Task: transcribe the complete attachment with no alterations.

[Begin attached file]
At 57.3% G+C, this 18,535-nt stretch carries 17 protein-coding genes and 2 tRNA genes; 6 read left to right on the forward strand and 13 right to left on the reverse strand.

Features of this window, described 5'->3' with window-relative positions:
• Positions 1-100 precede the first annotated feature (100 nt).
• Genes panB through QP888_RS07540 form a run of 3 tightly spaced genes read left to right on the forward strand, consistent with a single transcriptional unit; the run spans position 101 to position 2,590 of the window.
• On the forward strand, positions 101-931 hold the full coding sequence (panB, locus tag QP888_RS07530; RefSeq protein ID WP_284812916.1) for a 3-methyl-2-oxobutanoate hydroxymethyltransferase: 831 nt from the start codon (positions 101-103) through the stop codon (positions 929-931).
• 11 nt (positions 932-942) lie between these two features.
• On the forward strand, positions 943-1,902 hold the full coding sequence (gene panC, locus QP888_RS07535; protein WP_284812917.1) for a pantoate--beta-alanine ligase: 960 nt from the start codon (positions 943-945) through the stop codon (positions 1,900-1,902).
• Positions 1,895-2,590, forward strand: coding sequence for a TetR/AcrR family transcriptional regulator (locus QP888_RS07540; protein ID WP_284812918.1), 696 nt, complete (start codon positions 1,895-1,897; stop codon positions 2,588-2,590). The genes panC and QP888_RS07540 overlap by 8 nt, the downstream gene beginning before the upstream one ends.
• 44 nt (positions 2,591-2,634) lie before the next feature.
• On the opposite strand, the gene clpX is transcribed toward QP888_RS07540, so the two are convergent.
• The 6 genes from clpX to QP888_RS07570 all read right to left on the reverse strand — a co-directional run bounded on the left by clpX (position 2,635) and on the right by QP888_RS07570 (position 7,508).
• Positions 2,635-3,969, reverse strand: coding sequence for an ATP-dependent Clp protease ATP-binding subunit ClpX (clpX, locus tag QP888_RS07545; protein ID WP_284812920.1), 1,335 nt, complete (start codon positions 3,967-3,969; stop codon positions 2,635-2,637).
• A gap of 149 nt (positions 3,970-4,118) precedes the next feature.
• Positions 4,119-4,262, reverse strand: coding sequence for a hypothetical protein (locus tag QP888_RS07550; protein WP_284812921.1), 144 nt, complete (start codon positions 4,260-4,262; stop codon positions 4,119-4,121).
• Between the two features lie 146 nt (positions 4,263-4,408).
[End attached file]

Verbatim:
At 57.3% G+C, this 18,535-nt stretch carries 17 protein-coding genes and 2 tRNA genes; 6 read left to right on the forward strand and 13 right to left on the reverse strand.

Features of this window, described 5'->3' with window-relative positions:
• Positions 1-100 precede the first annotated feature (100 nt).
• Genes panB through QP888_RS07540 form a run of 3 tightly spaced genes read left to right on the forward strand, consistent with a single transcriptional unit; the run spans position 101 to position 2,590 of the window.
• On the forward strand, positions 101-931 hold the full coding sequence (panB, locus tag QP888_RS07530; RefSeq protein ID WP_284812916.1) for a 3-methyl-2-oxobutanoate hydroxymethyltransferase: 831 nt from the start codon (positions 101-103) through the stop codon (positions 929-931).
• 11 nt (positions 932-942) lie between these two features.
• On the forward strand, positions 943-1,902 hold the full coding sequence (gene panC, locus QP888_RS07535; protein WP_284812917.1) for a pantoate--beta-alanine ligase: 960 nt from the start codon (positions 943-945) through the stop codon (positions 1,900-1,902).
• Positions 1,895-2,590, forward strand: coding sequence for a TetR/AcrR family transcriptional regulator (locus QP888_RS07540; protein ID WP_284812918.1), 696 nt, complete (start codon positions 1,895-1,897; stop codon positions 2,588-2,590). The genes panC and QP888_RS07540 overlap by 8 nt, the downstream gene beginning before the upstream one ends.
• 44 nt (positions 2,591-2,634) lie before the next feature.
• On the opposite strand, the gene clpX is transcribed toward QP888_RS07540, so the two are convergent.
• The 6 genes from clpX to QP888_RS07570 all read right to left on the reverse strand — a co-directional run bounded on the left by clpX (position 2,635) and on the right by QP888_RS07570 (position 7,508).
• Positions 2,635-3,969, reverse strand: coding sequence for an ATP-dependent Clp protease ATP-binding subunit ClpX (clpX, locus tag QP888_RS07545; protein ID WP_284812920.1), 1,335 nt, complete (start codon positions 3,967-3,969; stop codon positions 2,635-2,637).
• A gap of 149 nt (positions 3,970-4,118) precedes the next feature.
• Positions 4,119-4,262, reverse strand: coding sequence for a hypothetical protein (locus tag QP888_RS07550; protein WP_284812921.1), 144 nt, complete (start codon positions 4,260-4,262; stop codon positions 4,119-4,121).
• Between the two features lie 146 nt (positions 4,263-4,408).